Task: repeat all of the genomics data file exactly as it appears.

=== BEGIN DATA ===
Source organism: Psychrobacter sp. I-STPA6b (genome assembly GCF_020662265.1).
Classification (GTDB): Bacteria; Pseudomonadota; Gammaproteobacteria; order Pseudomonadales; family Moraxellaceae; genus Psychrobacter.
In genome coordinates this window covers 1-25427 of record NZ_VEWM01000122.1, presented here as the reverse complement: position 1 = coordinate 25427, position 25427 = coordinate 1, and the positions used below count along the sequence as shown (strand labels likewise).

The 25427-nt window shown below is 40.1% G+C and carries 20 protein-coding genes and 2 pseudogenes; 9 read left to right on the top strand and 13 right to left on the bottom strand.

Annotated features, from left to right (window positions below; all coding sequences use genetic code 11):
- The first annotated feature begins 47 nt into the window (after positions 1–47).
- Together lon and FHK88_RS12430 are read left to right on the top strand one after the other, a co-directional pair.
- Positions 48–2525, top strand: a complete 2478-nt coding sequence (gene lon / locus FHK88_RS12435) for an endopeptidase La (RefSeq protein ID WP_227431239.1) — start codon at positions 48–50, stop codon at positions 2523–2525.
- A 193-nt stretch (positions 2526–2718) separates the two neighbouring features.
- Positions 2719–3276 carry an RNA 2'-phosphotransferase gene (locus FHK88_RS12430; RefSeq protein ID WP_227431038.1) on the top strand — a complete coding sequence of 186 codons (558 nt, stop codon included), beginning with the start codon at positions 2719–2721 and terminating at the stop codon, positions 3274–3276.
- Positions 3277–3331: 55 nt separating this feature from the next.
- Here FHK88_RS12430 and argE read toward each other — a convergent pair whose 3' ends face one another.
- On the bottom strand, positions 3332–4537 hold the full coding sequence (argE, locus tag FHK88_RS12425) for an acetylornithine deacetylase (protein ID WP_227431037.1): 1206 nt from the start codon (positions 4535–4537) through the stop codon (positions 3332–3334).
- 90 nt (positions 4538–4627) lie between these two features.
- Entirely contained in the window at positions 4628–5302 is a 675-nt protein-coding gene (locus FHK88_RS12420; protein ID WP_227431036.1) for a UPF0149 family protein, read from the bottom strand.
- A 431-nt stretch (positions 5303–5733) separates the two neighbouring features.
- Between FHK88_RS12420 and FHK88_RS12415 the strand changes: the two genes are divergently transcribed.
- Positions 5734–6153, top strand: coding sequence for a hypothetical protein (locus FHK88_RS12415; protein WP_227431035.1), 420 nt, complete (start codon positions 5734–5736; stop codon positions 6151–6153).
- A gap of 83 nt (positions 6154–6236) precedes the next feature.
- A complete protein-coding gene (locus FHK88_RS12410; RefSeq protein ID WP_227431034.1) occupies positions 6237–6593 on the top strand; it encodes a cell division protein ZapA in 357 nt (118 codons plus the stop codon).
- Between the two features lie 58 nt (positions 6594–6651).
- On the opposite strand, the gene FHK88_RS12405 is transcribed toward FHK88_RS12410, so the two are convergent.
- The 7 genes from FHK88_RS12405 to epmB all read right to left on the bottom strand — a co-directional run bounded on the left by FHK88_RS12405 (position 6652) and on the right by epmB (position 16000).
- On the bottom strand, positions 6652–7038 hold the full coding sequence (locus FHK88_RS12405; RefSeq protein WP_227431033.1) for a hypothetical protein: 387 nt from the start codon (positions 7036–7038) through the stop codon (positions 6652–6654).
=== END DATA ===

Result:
Source organism: Psychrobacter sp. I-STPA6b (genome assembly GCF_020662265.1).
Classification (GTDB): Bacteria; Pseudomonadota; Gammaproteobacteria; order Pseudomonadales; family Moraxellaceae; genus Psychrobacter.
In genome coordinates this window covers 1-25427 of record NZ_VEWM01000122.1, presented here as the reverse complement: position 1 = coordinate 25427, position 25427 = coordinate 1, and the positions used below count along the sequence as shown (strand labels likewise).

The 25427-nt window shown below is 40.1% G+C and carries 20 protein-coding genes and 2 pseudogenes; 9 read left to right on the top strand and 13 right to left on the bottom strand.

Annotated features, from left to right (window positions below; all coding sequences use genetic code 11):
- The first annotated feature begins 47 nt into the window (after positions 1–47).
- Together lon and FHK88_RS12430 are read left to right on the top strand one after the other, a co-directional pair.
- Positions 48–2525, top strand: a complete 2478-nt coding sequence (gene lon / locus FHK88_RS12435) for an endopeptidase La (RefSeq protein ID WP_227431239.1) — start codon at positions 48–50, stop codon at positions 2523–2525.
- A 193-nt stretch (positions 2526–2718) separates the two neighbouring features.
- Positions 2719–3276 carry an RNA 2'-phosphotransferase gene (locus FHK88_RS12430; RefSeq protein ID WP_227431038.1) on the top strand — a complete coding sequence of 186 codons (558 nt, stop codon included), beginning with the start codon at positions 2719–2721 and terminating at the stop codon, positions 3274–3276.
- Positions 3277–3331: 55 nt separating this feature from the next.
- Here FHK88_RS12430 and argE read toward each other — a convergent pair whose 3' ends face one another.
- On the bottom strand, positions 3332–4537 hold the full coding sequence (argE, locus tag FHK88_RS12425) for an acetylornithine deacetylase (protein ID WP_227431037.1): 1206 nt from the start codon (positions 4535–4537) through the stop codon (positions 3332–3334).
- 90 nt (positions 4538–4627) lie between these two features.
- Entirely contained in the window at positions 4628–5302 is a 675-nt protein-coding gene (locus FHK88_RS12420; protein ID WP_227431036.1) for a UPF0149 family protein, read from the bottom strand.
- A 431-nt stretch (positions 5303–5733) separates the two neighbouring features.
- Between FHK88_RS12420 and FHK88_RS12415 the strand changes: the two genes are divergently transcribed.
- Positions 5734–6153, top strand: coding sequence for a hypothetical protein (locus FHK88_RS12415; protein WP_227431035.1), 420 nt, complete (start codon positions 5734–5736; stop codon positions 6151–6153).
- A gap of 83 nt (positions 6154–6236) precedes the next feature.
- A complete protein-coding gene (locus FHK88_RS12410; RefSeq protein ID WP_227431034.1) occupies positions 6237–6593 on the top strand; it encodes a cell division protein ZapA in 357 nt (118 codons plus the stop codon).
- Between the two features lie 58 nt (positions 6594–6651).
- On the opposite strand, the gene FHK88_RS12405 is transcribed toward FHK88_RS12410, so the two are convergent.
- The 7 genes from FHK88_RS12405 to epmB all read right to left on the bottom strand — a co-directional run bounded on the left by FHK88_RS12405 (position 6652) and on the right by epmB (position 16000).
- On the bottom strand, positions 6652–7038 hold the full coding sequence (locus FHK88_RS12405; RefSeq protein WP_227431033.1) for a hypothetical protein: 387 nt from the start codon (positions 7036–7038) through the stop codon (positions 6652–6654).